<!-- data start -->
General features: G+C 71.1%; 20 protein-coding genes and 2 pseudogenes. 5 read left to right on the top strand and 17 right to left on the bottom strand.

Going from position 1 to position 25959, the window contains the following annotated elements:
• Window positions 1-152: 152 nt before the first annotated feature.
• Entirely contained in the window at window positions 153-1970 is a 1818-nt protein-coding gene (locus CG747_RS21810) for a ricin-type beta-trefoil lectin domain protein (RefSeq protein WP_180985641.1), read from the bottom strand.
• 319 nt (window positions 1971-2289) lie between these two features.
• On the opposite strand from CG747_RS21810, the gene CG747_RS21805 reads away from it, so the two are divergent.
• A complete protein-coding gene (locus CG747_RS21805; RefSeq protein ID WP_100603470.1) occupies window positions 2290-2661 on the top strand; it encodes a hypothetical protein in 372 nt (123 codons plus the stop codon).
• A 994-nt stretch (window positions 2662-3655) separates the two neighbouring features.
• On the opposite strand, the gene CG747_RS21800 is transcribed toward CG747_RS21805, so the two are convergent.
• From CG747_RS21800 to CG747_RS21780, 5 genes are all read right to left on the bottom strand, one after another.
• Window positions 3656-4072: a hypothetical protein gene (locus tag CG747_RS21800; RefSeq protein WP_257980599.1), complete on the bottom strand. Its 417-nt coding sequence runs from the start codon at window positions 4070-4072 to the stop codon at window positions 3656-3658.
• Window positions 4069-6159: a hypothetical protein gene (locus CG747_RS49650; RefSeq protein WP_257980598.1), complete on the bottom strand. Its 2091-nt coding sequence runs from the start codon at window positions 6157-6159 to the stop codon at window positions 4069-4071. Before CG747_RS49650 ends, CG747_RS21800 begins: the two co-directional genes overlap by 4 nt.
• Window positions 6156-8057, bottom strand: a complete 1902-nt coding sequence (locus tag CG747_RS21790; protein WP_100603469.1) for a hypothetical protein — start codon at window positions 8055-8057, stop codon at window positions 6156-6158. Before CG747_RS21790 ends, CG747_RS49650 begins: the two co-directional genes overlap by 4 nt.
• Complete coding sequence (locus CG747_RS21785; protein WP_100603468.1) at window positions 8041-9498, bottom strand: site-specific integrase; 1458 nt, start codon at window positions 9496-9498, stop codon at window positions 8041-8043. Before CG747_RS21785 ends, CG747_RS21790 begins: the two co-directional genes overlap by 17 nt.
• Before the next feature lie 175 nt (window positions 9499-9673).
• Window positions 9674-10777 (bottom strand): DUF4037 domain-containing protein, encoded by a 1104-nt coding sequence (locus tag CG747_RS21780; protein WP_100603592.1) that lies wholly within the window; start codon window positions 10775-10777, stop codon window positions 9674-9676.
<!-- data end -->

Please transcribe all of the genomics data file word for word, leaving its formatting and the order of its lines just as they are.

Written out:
General features: G+C 71.1%; 20 protein-coding genes and 2 pseudogenes. 5 read left to right on the top strand and 17 right to left on the bottom strand.

Going from position 1 to position 25959, the window contains the following annotated elements:
• Window positions 1-152: 152 nt before the first annotated feature.
• Entirely contained in the window at window positions 153-1970 is a 1818-nt protein-coding gene (locus CG747_RS21810) for a ricin-type beta-trefoil lectin domain protein (RefSeq protein WP_180985641.1), read from the bottom strand.
• 319 nt (window positions 1971-2289) lie between these two features.
• On the opposite strand from CG747_RS21810, the gene CG747_RS21805 reads away from it, so the two are divergent.
• A complete protein-coding gene (locus CG747_RS21805; RefSeq protein ID WP_100603470.1) occupies window positions 2290-2661 on the top strand; it encodes a hypothetical protein in 372 nt (123 codons plus the stop codon).
• A 994-nt stretch (window positions 2662-3655) separates the two neighbouring features.
• On the opposite strand, the gene CG747_RS21800 is transcribed toward CG747_RS21805, so the two are convergent.
• From CG747_RS21800 to CG747_RS21780, 5 genes are all read right to left on the bottom strand, one after another.
• Window positions 3656-4072: a hypothetical protein gene (locus tag CG747_RS21800; RefSeq protein WP_257980599.1), complete on the bottom strand. Its 417-nt coding sequence runs from the start codon at window positions 4070-4072 to the stop codon at window positions 3656-3658.
• Window positions 4069-6159: a hypothetical protein gene (locus CG747_RS49650; RefSeq protein WP_257980598.1), complete on the bottom strand. Its 2091-nt coding sequence runs from the start codon at window positions 6157-6159 to the stop codon at window positions 4069-4071. Before CG747_RS49650 ends, CG747_RS21800 begins: the two co-directional genes overlap by 4 nt.
• Window positions 6156-8057, bottom strand: a complete 1902-nt coding sequence (locus tag CG747_RS21790; protein WP_100603469.1) for a hypothetical protein — start codon at window positions 8055-8057, stop codon at window positions 6156-6158. Before CG747_RS21790 ends, CG747_RS49650 begins: the two co-directional genes overlap by 4 nt.
• Complete coding sequence (locus CG747_RS21785; protein WP_100603468.1) at window positions 8041-9498, bottom strand: site-specific integrase; 1458 nt, start codon at window positions 9496-9498, stop codon at window positions 8041-8043. Before CG747_RS21785 ends, CG747_RS21790 begins: the two co-directional genes overlap by 17 nt.
• Before the next feature lie 175 nt (window positions 9499-9673).
• Window positions 9674-10777 (bottom strand): DUF4037 domain-containing protein, encoded by a 1104-nt coding sequence (locus tag CG747_RS21780; protein WP_100603592.1) that lies wholly within the window; start codon window positions 10775-10777, stop codon window positions 9674-9676.